is a town built on the Mediterranean. The Spanish call it Velez de
la Gomera. It has about 600 homes. Some of our historians say it was
built by Africans, others think it was built by the Goths. Regardless,
it is built between two high mountains, near a big valley which turns
into a river when it rains. The town has a market with many stalls
and a decent sized mosque. However, there is no drinking water. There
is a well outside the town, near a saint's tomb: it's dangerous to
draw water from this well at night, for it is filled with leaches.The
inhabitants are either fishermen or corsairs. The latter attack Christian
coasts with their ships.
Badis, the mountains are high and dry. They are full of good wood
for building ships. The mountain dwellers live off of this wood commerce.
Wheat does not grow in this region, so bread is made of barley. People
mostly eat sardines and other fish, for fishermen take in so many
fish that they need the help of locals to lift their nets. So the
poor usually linger on the beaches, offering their help to incoming
boats. Sardines are salted and sent into the mountains. The town still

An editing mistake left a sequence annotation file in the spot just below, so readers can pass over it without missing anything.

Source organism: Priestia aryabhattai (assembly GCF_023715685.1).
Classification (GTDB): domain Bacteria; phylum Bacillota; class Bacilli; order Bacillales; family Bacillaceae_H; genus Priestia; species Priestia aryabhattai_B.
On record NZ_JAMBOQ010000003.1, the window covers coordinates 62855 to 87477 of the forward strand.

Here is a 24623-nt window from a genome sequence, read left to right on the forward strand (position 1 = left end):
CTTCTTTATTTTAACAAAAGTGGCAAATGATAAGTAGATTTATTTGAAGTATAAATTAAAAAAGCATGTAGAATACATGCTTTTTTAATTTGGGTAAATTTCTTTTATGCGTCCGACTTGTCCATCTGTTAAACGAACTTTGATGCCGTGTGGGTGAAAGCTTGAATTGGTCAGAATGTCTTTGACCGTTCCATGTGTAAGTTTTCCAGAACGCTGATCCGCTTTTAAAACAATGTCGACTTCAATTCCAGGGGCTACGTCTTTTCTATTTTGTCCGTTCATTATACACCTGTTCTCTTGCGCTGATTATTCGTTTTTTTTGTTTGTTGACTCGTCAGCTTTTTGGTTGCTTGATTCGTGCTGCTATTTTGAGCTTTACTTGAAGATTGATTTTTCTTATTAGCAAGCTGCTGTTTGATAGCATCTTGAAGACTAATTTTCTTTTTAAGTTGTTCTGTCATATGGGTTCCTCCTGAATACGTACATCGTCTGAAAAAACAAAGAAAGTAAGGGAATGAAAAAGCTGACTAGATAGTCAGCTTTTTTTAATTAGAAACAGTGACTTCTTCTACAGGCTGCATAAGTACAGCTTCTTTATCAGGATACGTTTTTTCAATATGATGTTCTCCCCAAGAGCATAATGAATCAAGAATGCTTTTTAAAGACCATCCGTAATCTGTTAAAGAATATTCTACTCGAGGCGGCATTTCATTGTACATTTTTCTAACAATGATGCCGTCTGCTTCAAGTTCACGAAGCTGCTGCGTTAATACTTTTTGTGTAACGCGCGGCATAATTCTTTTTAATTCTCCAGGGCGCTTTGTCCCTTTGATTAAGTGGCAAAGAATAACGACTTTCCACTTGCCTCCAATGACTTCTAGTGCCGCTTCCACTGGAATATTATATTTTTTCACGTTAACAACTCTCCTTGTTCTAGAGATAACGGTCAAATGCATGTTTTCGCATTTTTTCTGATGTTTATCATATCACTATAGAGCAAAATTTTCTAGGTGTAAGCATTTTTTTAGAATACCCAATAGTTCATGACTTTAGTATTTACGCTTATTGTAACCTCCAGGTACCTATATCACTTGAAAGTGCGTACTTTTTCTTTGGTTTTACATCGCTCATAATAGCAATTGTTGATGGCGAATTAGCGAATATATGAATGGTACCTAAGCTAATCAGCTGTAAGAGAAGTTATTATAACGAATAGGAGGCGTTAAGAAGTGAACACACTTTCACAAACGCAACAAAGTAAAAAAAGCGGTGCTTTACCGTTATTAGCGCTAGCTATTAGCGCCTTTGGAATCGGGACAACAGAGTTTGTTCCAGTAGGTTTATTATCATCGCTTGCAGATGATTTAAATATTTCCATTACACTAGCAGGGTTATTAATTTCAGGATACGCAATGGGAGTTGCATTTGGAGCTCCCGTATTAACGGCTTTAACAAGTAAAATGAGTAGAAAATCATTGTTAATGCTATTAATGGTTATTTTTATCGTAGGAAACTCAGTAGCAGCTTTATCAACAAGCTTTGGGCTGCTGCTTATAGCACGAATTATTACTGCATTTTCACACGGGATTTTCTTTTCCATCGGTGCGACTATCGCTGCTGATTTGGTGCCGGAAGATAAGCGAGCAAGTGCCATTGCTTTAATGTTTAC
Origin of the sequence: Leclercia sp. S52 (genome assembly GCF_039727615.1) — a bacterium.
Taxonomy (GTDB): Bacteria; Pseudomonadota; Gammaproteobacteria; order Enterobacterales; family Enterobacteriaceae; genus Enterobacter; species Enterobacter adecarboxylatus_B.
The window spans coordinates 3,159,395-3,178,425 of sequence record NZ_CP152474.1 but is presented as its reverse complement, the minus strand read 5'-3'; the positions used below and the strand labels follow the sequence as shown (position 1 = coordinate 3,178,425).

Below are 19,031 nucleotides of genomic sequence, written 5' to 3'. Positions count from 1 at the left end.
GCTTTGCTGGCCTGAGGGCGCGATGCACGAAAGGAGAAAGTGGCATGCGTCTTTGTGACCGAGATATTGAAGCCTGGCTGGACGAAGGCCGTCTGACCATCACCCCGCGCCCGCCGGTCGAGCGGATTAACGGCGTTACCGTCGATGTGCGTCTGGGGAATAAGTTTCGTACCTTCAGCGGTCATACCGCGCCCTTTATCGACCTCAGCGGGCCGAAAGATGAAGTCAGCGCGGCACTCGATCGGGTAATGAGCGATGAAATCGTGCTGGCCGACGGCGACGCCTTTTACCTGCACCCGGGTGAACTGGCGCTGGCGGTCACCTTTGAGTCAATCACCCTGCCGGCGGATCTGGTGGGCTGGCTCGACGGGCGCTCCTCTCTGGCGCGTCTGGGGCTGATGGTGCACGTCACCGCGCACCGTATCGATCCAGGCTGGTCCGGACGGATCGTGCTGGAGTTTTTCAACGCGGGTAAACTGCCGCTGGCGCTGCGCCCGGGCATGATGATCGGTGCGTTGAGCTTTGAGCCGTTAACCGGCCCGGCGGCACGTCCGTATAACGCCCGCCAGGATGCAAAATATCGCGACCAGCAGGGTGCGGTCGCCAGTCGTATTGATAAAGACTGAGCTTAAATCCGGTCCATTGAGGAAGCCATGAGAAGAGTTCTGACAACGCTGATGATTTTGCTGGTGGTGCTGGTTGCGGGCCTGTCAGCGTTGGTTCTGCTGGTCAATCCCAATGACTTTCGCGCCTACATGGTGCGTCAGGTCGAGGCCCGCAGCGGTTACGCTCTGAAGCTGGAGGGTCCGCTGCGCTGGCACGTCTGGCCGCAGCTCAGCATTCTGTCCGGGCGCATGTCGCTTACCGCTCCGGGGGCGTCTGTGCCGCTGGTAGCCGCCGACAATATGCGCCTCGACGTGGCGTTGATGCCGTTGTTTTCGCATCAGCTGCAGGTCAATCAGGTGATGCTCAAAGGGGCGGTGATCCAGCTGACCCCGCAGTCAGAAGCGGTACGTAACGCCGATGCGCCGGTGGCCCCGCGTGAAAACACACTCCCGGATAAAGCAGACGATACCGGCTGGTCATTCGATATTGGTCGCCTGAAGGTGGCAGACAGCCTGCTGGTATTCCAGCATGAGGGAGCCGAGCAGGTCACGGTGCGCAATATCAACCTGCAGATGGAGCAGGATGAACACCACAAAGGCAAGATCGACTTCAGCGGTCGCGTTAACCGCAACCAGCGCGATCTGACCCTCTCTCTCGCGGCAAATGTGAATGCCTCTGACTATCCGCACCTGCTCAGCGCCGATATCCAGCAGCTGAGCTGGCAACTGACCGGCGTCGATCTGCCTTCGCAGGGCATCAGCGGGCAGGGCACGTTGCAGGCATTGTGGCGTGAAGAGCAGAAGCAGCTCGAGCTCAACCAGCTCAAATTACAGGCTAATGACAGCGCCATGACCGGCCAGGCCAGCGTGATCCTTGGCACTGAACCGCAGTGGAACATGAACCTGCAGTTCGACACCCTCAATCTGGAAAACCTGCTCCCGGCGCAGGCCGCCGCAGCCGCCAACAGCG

has a Jewish quarter, where one can buy wine. Locals believe wine
is a divine liquor. Every night, in the warm months, the people go
out in rowing boats, and drink and sing.Badis
has a fort, but not a very strong one. The local lord lives there.
Nearby, he has a palace with a beautiul garden.
the seafront there is a boat building business, making galleys and
smaller boats; as the lord often sends armored ships to Christian
lands. This is why King Fernando of Spain sent a fleet commanded by
Pedro Navarro to take control of an island just across Badis.
On that island, he built a fort, filled it with soldiers, food and
arms. The Spanish aimed at people in the streets, and killed a few.
The lord of Badis asked the King of Fes for help, and the latter sent
troops to his defense. But many of these were killed, others were
made prisonners and the rest fled back to Fes, wounded. The Christians
held on to this island for 11 years, until the King of Fes sent another
army to defeat them. Thanks to the help of a Spanish soldier who killed
his captain for having slept with his wife, the island went back to
the Moors. They killed all the Christians, but the treacherous soldier
and his wife, whom they warmly thanked for their help. I heard this
story in Naples, from people who were there. At the time I was in
the lord of Badis looks over the island with the greatest care, thanks
to the King of Fes, who needs to protect it as it is the closest Mediterranean
port to Fes, though distant by 120 miles.Venician
galleys come to Badis twice a year with their goods. They trade and
sell there. They also transport both goods and people to Tunis, and
sometimes as far as Venice or Alexandria or Beirut. "